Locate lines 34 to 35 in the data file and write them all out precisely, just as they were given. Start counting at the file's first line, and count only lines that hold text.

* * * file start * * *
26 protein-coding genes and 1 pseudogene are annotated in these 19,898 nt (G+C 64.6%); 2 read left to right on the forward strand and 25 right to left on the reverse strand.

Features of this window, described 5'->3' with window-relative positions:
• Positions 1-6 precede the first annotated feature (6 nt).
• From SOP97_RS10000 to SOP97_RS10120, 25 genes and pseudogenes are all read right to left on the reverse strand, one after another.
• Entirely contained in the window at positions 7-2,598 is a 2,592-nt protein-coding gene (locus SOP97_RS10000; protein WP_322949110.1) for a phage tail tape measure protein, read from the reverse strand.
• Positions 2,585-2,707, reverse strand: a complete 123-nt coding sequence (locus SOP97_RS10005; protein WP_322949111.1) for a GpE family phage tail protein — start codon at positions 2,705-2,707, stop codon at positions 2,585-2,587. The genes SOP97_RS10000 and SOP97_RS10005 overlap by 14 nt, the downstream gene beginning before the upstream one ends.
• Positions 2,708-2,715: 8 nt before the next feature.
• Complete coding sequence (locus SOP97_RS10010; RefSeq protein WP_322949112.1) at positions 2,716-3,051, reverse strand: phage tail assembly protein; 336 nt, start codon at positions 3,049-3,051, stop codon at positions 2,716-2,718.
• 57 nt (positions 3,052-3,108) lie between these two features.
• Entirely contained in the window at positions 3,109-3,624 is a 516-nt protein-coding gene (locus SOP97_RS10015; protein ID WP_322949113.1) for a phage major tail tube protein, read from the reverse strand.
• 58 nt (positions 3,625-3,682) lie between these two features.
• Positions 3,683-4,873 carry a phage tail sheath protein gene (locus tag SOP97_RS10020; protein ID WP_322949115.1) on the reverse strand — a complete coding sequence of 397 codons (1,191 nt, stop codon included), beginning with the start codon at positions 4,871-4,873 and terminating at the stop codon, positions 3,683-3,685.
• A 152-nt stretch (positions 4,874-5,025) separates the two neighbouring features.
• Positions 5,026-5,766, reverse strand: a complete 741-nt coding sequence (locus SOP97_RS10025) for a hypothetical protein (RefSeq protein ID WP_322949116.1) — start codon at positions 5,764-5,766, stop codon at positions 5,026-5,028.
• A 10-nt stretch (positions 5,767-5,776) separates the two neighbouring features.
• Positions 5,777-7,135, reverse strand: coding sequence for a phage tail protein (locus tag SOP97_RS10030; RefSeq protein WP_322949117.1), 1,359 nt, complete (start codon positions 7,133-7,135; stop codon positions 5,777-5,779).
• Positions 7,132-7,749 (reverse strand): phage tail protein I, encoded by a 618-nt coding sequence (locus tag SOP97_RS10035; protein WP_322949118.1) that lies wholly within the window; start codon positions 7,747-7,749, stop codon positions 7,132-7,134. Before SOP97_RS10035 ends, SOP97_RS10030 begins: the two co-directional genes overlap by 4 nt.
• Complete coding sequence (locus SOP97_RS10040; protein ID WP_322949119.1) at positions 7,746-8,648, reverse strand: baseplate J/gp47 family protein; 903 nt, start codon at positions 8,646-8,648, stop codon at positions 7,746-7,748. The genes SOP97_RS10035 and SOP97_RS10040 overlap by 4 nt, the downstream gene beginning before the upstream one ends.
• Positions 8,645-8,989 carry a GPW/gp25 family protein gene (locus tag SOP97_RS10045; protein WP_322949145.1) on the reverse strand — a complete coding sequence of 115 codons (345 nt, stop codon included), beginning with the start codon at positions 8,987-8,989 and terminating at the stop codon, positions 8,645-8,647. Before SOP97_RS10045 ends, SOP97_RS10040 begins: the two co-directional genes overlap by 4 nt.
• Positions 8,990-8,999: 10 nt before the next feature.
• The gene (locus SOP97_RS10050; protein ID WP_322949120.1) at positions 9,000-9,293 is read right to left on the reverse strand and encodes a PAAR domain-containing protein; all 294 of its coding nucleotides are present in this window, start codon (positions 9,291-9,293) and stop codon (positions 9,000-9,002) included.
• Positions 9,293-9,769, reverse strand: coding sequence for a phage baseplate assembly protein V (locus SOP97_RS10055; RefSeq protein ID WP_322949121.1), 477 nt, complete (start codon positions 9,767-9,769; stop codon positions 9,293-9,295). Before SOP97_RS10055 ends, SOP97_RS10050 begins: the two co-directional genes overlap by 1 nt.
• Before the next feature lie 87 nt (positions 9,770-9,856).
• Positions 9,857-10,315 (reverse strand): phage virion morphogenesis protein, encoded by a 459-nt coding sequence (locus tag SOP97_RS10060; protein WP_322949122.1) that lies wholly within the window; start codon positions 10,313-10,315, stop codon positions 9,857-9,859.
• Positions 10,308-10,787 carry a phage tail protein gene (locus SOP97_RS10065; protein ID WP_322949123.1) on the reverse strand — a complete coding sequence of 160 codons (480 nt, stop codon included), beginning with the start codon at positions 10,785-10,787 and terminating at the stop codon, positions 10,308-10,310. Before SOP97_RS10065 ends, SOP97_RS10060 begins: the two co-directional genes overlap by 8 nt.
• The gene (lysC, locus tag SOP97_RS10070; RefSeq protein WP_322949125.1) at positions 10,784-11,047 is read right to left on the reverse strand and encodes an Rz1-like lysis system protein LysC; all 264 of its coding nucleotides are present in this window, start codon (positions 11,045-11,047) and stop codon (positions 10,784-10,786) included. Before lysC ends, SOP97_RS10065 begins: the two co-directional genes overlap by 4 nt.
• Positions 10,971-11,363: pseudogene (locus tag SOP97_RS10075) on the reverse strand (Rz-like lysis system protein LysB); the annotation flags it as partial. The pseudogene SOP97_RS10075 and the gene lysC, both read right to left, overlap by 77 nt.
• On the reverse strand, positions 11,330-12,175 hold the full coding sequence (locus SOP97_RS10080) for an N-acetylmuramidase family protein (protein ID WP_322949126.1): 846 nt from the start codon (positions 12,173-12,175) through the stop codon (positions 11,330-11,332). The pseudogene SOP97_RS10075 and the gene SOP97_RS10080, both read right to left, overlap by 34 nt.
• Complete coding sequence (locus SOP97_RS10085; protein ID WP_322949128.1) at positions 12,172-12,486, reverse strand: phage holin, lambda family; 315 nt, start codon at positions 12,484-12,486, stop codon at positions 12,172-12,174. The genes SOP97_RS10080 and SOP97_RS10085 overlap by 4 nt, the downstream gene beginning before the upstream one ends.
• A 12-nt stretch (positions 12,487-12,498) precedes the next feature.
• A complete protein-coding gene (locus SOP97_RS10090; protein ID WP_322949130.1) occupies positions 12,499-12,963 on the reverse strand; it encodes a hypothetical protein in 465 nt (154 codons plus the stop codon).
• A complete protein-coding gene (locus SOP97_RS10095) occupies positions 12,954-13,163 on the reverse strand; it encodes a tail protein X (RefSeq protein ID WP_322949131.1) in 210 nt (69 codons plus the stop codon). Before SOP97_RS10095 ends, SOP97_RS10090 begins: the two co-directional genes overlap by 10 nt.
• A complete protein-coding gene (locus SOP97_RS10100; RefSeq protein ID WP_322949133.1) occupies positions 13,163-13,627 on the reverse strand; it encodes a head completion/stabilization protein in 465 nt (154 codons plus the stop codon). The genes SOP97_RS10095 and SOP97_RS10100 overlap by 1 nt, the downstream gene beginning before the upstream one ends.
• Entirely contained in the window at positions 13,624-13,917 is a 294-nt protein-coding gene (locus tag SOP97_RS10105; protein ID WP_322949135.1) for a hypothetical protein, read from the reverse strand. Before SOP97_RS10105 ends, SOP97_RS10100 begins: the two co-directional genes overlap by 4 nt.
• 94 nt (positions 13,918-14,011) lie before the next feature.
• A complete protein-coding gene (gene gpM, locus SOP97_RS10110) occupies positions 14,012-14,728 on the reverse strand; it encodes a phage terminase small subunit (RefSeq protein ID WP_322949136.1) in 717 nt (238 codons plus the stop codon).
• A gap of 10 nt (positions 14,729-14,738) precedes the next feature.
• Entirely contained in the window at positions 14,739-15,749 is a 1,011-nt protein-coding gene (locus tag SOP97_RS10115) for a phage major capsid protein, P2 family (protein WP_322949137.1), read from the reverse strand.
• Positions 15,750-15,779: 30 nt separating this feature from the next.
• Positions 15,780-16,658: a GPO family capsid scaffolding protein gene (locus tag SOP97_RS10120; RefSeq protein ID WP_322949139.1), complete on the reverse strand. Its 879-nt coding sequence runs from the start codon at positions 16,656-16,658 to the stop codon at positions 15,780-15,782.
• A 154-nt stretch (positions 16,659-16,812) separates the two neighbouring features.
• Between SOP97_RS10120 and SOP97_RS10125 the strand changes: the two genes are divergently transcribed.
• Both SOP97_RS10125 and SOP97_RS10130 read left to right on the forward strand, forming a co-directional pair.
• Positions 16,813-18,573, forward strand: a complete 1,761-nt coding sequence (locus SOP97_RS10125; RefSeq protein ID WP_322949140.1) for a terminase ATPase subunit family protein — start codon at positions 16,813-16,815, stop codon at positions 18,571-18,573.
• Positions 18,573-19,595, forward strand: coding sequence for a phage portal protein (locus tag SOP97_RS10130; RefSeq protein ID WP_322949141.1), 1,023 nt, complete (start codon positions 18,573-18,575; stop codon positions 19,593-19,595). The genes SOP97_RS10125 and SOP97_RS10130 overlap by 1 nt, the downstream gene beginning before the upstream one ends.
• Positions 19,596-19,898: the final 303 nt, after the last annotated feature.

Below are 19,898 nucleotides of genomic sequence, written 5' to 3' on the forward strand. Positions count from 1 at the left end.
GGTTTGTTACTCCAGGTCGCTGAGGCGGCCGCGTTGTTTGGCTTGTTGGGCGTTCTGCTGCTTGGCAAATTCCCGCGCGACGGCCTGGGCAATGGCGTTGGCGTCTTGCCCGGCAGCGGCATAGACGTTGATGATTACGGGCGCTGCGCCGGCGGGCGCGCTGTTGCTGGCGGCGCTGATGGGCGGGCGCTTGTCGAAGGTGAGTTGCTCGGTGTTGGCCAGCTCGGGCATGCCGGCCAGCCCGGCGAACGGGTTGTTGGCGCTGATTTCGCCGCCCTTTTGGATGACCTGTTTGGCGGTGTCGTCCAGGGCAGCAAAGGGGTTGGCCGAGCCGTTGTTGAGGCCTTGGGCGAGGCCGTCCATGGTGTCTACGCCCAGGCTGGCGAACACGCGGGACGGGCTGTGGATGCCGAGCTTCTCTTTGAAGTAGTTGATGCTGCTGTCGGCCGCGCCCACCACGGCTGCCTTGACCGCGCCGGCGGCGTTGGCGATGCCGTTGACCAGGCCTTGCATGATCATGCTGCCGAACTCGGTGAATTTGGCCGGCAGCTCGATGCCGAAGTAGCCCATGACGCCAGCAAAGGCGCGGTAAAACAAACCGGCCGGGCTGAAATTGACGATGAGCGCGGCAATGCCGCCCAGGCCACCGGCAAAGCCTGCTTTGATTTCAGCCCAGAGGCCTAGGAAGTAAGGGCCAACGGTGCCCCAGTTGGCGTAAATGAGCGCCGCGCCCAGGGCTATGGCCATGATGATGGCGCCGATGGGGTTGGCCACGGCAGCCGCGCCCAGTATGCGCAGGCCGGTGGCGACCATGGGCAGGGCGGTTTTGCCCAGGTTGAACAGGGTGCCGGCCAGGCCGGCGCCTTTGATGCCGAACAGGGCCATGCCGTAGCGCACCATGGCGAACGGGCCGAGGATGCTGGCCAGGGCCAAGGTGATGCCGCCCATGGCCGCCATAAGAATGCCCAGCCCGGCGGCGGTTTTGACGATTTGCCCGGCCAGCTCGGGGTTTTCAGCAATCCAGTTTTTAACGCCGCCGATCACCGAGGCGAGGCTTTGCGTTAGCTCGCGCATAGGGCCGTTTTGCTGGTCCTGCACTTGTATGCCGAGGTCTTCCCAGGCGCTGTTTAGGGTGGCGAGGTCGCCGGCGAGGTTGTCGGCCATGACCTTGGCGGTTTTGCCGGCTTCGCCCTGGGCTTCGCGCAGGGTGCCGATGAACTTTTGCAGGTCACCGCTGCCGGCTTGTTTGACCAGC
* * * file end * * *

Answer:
• Entirely contained in the window at positions 13,624-13,917 is a 294-nt protein-coding gene (locus tag SOP97_RS10105; protein ID WP_322949135.1) for a hypothetical protein, read from the reverse strand. Before SOP97_RS10105 ends, SOP97_RS10100 begins: the two co-directional genes overlap by 4 nt.
• 94 nt (positions 13,918-14,011) lie before the next feature.